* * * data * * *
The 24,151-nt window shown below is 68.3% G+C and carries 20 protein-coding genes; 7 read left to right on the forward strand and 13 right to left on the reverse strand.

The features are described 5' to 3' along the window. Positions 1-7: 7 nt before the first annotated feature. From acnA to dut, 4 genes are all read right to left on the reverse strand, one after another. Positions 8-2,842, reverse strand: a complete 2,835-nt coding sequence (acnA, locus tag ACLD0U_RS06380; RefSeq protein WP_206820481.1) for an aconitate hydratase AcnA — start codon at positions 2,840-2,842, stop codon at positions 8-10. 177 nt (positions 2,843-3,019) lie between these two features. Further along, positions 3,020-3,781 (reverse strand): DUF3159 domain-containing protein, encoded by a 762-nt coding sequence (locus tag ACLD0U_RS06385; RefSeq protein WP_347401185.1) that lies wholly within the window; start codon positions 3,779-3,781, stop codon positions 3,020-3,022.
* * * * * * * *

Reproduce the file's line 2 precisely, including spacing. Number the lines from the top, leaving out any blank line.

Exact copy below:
The features are described 5' to 3' along the window. Positions 1-7: 7 nt before the first annotated feature. From acnA to dut, 4 genes are all read right to left on the reverse strand, one after another. Positions 8-2,842, reverse strand: a complete 2,835-nt coding sequence (acnA, locus tag ACLD0U_RS06380; RefSeq protein WP_206820481.1) for an aconitate hydratase AcnA — start codon at positions 2,840-2,842, stop codon at positions 8-10. 177 nt (positions 2,843-3,019) lie between these two features. Further along, positions 3,020-3,781 (reverse strand): DUF3159 domain-containing protein, encoded by a 762-nt coding sequence (locus tag ACLD0U_RS06385; RefSeq protein WP_347401185.1) that lies wholly within the window; start codon positions 3,779-3,781, stop codon positions 3,020-3,022.